Learning & Development

Companies are Trying to Retain Older Workers

It wasn’t so long ago that older workers feared—and not without cause—losing their jobs to younger competition. The thought was that younger, energetic talent having just acquired the most up-to-date education would force out older colleagues who were making more money due to their seniority but who were likely to be less productive than the newcomers.


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The problem was so acute, in fact, that in 1967, the federal government passed the Age Discrimination in Employment Act to protect employees over 40 from discrimination.

Older Workers a Hot Commodity 

In an increasingly knowledge-based economy and an environment with historically low unemployment rates, older employees are now finding themselves as a much-sought-after commodity.
Carol Patton points to research that portends a mass exodus of employees, poised on the precipice of retirement. In fact, she says, according to the Department of Labor (DOL), about 10,000 Baby Boomers retire every day. This in an environment where DOL data indicate that employers were not able to fill 6 million open jobs. That, says Patton, creates “a perfect talent storm.”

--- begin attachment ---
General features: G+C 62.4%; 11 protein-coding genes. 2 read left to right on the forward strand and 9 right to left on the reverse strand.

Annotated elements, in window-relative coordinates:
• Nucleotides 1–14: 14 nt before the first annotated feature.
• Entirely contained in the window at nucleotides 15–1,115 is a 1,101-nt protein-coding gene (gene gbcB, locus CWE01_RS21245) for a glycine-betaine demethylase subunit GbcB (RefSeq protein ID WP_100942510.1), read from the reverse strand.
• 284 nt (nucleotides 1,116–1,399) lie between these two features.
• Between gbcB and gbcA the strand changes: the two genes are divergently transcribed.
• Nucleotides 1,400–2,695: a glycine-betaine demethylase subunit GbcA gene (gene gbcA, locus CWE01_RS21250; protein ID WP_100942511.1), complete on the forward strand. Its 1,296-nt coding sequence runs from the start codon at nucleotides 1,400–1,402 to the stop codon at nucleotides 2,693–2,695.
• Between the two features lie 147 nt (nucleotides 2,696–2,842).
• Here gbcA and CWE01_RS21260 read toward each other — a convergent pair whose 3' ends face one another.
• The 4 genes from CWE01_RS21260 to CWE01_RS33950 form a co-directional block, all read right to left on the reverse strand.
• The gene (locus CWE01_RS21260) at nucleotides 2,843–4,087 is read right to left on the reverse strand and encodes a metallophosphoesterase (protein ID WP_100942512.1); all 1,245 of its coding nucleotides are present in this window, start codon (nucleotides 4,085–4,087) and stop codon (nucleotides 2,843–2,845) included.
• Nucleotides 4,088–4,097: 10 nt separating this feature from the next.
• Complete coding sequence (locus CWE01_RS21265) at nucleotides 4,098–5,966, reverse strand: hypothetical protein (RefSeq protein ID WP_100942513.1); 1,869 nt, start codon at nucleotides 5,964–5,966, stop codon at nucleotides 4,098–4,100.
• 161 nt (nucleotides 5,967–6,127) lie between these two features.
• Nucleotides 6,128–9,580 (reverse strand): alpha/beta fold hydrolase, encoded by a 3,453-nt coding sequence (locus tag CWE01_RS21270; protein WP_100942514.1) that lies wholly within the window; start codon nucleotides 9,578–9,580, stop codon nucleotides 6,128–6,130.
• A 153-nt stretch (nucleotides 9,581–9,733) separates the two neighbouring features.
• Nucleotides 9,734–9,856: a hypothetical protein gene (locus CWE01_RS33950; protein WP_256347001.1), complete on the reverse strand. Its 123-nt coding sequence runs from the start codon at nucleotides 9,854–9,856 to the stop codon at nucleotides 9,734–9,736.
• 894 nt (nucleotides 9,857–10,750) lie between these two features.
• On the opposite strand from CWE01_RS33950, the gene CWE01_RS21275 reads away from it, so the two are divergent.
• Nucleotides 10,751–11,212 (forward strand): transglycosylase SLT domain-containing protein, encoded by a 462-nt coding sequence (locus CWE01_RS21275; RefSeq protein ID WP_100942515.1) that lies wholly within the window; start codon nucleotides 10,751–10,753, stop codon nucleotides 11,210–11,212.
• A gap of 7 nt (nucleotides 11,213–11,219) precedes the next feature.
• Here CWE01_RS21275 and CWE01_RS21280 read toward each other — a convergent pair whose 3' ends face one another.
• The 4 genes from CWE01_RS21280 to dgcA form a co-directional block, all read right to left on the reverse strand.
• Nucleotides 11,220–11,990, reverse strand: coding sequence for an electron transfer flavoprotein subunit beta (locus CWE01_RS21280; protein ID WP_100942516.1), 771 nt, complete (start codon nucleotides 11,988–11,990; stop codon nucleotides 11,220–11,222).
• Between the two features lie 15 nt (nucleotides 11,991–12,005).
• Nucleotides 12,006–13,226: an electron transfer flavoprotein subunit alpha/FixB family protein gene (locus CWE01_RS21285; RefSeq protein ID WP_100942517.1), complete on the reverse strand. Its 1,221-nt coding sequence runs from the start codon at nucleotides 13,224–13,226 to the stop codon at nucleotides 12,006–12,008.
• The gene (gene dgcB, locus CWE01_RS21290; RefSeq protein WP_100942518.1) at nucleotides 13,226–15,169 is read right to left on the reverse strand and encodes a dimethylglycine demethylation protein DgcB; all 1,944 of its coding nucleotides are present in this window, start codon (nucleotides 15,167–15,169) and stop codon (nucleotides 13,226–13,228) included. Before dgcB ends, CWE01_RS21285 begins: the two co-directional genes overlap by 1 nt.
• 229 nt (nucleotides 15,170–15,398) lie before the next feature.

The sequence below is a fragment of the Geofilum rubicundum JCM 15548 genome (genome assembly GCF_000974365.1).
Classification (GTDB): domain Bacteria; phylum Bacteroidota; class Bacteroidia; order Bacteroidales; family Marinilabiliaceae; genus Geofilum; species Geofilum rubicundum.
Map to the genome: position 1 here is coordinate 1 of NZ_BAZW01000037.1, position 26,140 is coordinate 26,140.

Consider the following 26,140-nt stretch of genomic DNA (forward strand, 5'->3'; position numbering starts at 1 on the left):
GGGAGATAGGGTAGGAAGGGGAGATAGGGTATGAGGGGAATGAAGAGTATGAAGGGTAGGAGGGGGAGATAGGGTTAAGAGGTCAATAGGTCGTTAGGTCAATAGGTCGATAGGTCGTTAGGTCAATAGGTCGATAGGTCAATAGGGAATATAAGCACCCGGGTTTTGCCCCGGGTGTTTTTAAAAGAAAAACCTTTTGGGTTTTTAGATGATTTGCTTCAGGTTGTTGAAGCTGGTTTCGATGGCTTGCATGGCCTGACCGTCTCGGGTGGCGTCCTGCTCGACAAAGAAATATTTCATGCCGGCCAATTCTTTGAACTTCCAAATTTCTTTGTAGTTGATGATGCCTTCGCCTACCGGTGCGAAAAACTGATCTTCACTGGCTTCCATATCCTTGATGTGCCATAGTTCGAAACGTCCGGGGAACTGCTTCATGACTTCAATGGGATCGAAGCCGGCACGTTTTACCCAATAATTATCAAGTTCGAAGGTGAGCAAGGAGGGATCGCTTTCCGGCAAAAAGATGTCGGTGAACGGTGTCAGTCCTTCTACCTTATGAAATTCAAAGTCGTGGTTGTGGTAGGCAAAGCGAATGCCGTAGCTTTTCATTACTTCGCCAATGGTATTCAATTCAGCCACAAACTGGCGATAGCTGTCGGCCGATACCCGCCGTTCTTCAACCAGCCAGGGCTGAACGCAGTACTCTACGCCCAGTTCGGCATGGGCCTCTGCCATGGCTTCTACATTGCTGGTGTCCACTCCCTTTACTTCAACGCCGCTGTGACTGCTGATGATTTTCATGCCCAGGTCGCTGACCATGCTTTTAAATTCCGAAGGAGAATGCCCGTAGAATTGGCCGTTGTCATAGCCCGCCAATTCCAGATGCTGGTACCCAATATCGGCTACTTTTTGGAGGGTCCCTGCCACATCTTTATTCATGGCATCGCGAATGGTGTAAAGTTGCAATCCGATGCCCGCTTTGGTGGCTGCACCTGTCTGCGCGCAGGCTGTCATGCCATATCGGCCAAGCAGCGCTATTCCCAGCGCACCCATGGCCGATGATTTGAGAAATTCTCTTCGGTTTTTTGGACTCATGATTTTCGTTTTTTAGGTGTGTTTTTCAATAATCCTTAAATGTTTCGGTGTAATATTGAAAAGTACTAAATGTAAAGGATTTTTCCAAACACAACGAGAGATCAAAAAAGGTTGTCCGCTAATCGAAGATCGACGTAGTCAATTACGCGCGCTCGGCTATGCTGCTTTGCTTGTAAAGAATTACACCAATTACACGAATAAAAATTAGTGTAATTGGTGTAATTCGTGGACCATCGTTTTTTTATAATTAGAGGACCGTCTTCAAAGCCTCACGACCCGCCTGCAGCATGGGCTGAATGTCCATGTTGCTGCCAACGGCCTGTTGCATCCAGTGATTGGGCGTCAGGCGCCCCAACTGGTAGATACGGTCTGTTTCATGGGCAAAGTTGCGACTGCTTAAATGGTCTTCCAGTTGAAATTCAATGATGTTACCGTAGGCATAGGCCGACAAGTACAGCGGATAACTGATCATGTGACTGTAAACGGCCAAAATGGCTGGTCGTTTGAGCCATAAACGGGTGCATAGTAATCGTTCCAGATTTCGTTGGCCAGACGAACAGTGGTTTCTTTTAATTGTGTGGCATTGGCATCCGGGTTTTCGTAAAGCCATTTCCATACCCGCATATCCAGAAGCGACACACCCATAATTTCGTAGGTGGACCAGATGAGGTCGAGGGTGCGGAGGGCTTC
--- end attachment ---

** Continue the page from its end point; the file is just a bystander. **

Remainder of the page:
Retaining Institutional Knowledge

It’s not just a shortage of labor that has employers eager to retain employees nearing retirement. These employees have incalculable levels of institutional knowledge, not just about the industry but also about the company itself—not to mention the wealth of connections they often have within and outside the organization.

Holding on to Experienced Workers

Employers are taking extra steps to hold on to these older employees. For example, cognizant of the fact that many of these employees are on the verge of retirement, employers often offer very flexible working hours—shorter workdays and/or shorter workweeks—even the ability to work from home, or remotely. Others offer new career paths and new challenges to keep potential retirees engaged and interested in sticking with the company a bit longer.
It hasn’t always been the case that companies were bending over backward to retain older employees. And there are certainly still signs of ageism impacting older workers’ abilities to get and keep jobs.
But recent economic conditions combined with the overall changing nature of the American economy mean that the value of these employees is on the upswing in many organizations across the country.

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